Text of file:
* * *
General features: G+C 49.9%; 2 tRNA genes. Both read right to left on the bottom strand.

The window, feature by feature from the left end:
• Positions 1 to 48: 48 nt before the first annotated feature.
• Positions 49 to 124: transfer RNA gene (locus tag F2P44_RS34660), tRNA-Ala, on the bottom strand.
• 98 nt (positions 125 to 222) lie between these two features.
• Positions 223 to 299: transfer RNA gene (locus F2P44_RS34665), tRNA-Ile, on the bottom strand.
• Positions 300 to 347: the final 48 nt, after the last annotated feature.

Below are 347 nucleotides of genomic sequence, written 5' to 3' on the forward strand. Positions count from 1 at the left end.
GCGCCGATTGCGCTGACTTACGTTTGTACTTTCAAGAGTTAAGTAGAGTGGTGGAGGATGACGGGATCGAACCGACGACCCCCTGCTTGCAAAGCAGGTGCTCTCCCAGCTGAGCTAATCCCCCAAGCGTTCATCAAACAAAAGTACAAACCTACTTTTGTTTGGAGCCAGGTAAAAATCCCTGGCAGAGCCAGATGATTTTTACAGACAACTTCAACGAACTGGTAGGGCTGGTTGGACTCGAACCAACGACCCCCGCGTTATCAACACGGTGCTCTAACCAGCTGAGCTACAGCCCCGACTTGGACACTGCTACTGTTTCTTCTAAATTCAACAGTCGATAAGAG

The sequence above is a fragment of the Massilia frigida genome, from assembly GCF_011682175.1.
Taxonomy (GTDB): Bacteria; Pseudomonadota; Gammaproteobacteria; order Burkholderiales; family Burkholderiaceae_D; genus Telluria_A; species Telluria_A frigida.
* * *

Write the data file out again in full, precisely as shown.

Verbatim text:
General features: G+C 49.9%; 2 tRNA genes. Both read right to left on the bottom strand.

The window, feature by feature from the left end:
• Positions 1 to 48: 48 nt before the first annotated feature.
• Positions 49 to 124: transfer RNA gene (locus tag F2P44_RS34660), tRNA-Ala, on the bottom strand.
• 98 nt (positions 125 to 222) lie between these two features.
• Positions 223 to 299: transfer RNA gene (locus F2P44_RS34665), tRNA-Ile, on the bottom strand.
• Positions 300 to 347: the final 48 nt, after the last annotated feature.

Below are 347 nucleotides of genomic sequence, written 5' to 3' on the forward strand. Positions count from 1 at the left end.
GCGCCGATTGCGCTGACTTACGTTTGTACTTTCAAGAGTTAAGTAGAGTGGTGGAGGATGACGGGATCGAACCGACGACCCCCTGCTTGCAAAGCAGGTGCTCTCCCAGCTGAGCTAATCCCCCAAGCGTTCATCAAACAAAAGTACAAACCTACTTTTGTTTGGAGCCAGGTAAAAATCCCTGGCAGAGCCAGATGATTTTTACAGACAACTTCAACGAACTGGTAGGGCTGGTTGGACTCGAACCAACGACCCCCGCGTTATCAACACGGTGCTCTAACCAGCTGAGCTACAGCCCCGACTTGGACACTGCTACTGTTTCTTCTAAATTCAACAGTCGATAAGAG

The sequence above is a fragment of the Massilia frigida genome, from assembly GCF_011682175.1.
Taxonomy (GTDB): Bacteria; Pseudomonadota; Gammaproteobacteria; order Burkholderiales; family Burkholderiaceae_D; genus Telluria_A; species Telluria_A frigida.